The Taviani Brothers' Caesar Must Die is an incredibly unique meta-narrative that ultimately makes a case for the importance of art in society. Casting real prisoners in the film, we are taken into a Roman prison where these men have just learned that they will be performing William Shakespeare's Julius Caeser. The film follows these men as they whisper and conspire throughout the walls of this prison, with the fine line between the play and the world which these prisoners live becoming awfully blurred. The prisoners become these characters to such a degree that only a few well placed scenes exist to remind us that they are rehearsing a play. That being said these written words take on a life of their own, piercing these men's souls with the lingering guilt of their transgressions. There is a great amount of subtlety in how Shakespeare's words affect the various men, often being something as small as a pensive stare or facial expression. Predominately shot in a stark black-and-white palette, the film perfectly captures this prison setting'. The film does have a few color sequences throughout, seemingly reminding the audience that these men are a part of our world with the actual performance being a very bright and vivid color palette, suggesting that this is the one connection these men have to the outside world. While Casar Must Die is an incredibly interesting piece of filmmaking, I found that the "play within a film" alienated the viewer at times, making it hard to be as emotionally invested in the characters as they should be. The film is a great experiment that even with its somewhat challenging narrative style and flow makes an incredibly poignant statement about the power of the arts.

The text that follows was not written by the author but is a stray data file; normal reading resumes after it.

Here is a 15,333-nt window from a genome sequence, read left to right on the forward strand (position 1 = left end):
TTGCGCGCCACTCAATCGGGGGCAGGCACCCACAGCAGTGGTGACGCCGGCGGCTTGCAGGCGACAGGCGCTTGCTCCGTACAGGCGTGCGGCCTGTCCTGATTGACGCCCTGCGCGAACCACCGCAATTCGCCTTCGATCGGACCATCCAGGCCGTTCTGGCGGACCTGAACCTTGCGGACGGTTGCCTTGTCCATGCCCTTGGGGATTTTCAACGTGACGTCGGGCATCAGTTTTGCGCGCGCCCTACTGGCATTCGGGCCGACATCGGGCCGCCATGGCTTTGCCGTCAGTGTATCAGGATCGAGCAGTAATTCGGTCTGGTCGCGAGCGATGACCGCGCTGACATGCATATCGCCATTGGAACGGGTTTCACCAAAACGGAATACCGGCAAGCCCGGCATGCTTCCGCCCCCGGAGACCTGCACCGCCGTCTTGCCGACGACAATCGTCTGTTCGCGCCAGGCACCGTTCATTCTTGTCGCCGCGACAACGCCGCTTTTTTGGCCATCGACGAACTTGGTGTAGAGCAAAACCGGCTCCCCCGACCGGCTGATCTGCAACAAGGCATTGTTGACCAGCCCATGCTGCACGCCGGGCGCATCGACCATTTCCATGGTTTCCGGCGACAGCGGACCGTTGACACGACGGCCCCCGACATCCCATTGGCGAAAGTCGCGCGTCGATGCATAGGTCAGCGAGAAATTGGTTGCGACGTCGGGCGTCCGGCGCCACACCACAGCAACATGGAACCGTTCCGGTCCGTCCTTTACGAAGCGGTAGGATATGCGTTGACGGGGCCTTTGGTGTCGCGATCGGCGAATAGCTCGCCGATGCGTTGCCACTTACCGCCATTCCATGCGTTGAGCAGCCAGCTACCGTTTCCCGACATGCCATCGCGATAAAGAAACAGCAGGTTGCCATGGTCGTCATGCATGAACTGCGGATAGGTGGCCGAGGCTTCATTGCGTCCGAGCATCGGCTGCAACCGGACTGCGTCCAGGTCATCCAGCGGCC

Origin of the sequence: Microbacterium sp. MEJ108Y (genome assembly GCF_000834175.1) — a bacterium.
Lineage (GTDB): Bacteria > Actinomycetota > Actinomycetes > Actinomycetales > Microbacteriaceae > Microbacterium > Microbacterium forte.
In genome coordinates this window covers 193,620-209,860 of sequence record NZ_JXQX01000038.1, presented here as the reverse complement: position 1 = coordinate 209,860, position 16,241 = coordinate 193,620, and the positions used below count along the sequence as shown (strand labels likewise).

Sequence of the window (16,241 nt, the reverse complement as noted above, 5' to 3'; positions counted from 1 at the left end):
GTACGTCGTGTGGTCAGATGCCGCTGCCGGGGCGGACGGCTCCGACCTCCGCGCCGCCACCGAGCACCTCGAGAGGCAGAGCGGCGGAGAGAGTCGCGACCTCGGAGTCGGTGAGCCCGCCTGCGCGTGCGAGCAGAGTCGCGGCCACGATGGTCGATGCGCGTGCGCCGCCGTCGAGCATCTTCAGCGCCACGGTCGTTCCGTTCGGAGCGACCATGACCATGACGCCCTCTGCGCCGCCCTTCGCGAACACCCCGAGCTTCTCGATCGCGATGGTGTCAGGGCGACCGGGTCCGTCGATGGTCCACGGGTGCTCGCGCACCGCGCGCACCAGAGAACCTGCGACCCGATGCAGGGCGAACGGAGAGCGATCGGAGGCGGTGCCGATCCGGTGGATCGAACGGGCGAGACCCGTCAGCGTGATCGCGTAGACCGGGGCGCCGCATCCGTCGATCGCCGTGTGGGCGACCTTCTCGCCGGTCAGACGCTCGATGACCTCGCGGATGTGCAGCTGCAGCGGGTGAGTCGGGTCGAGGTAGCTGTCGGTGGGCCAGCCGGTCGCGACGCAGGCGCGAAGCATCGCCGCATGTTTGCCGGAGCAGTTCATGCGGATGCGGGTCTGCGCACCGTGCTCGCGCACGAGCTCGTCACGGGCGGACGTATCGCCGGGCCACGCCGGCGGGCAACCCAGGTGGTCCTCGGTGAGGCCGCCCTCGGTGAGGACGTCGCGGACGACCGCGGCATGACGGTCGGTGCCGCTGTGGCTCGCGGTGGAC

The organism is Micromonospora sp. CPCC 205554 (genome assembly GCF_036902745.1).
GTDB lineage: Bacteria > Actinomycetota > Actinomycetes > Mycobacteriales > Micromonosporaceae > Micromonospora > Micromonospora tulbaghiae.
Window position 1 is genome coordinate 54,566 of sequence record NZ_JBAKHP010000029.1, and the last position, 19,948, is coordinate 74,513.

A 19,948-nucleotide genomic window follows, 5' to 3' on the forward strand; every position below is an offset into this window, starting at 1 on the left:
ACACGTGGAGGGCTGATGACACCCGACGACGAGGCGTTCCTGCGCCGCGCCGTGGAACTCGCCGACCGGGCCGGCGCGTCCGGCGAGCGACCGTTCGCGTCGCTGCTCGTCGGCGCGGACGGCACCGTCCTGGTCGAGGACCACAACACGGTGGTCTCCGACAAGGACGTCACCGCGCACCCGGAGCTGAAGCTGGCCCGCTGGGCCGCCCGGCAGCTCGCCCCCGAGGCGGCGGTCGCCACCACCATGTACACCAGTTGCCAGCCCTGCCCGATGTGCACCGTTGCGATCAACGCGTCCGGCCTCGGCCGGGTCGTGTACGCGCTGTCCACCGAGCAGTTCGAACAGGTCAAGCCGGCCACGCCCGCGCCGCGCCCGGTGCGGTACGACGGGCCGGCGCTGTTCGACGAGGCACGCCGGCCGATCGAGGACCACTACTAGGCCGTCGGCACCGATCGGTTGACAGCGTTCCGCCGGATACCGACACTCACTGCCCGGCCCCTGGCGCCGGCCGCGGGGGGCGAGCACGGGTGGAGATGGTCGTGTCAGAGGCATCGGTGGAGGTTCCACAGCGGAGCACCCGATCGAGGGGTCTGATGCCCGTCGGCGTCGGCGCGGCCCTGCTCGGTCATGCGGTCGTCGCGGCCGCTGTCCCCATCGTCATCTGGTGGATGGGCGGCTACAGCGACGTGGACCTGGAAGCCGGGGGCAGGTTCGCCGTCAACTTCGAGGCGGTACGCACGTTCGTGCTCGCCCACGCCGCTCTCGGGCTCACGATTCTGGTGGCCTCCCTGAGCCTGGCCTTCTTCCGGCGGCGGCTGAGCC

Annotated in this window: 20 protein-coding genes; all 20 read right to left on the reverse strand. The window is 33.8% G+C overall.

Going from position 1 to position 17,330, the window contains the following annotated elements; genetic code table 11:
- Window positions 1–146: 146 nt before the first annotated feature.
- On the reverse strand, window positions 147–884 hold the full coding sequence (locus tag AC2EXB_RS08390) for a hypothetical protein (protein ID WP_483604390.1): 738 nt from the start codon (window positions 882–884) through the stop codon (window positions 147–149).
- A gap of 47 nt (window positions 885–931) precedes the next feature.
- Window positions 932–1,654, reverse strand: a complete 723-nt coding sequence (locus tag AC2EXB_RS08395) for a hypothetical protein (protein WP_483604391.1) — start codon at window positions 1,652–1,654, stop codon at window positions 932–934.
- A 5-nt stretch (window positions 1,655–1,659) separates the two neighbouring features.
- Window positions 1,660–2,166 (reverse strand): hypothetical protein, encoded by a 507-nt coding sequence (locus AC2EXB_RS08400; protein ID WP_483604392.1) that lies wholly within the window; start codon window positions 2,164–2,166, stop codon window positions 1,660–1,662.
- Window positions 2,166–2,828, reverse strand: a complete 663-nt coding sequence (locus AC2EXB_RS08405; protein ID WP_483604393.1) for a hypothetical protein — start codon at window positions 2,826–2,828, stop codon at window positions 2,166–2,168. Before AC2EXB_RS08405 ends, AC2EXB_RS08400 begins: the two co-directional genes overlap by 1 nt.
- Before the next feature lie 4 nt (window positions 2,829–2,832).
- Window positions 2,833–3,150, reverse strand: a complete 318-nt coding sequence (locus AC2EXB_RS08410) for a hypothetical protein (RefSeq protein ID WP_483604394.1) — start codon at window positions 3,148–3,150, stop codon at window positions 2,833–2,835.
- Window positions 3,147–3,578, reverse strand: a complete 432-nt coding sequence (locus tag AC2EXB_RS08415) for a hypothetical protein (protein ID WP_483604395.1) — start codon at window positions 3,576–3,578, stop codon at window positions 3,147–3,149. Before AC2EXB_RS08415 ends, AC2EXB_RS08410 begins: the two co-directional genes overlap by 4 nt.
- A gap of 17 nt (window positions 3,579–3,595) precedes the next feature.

Love of all things cinema brought me here.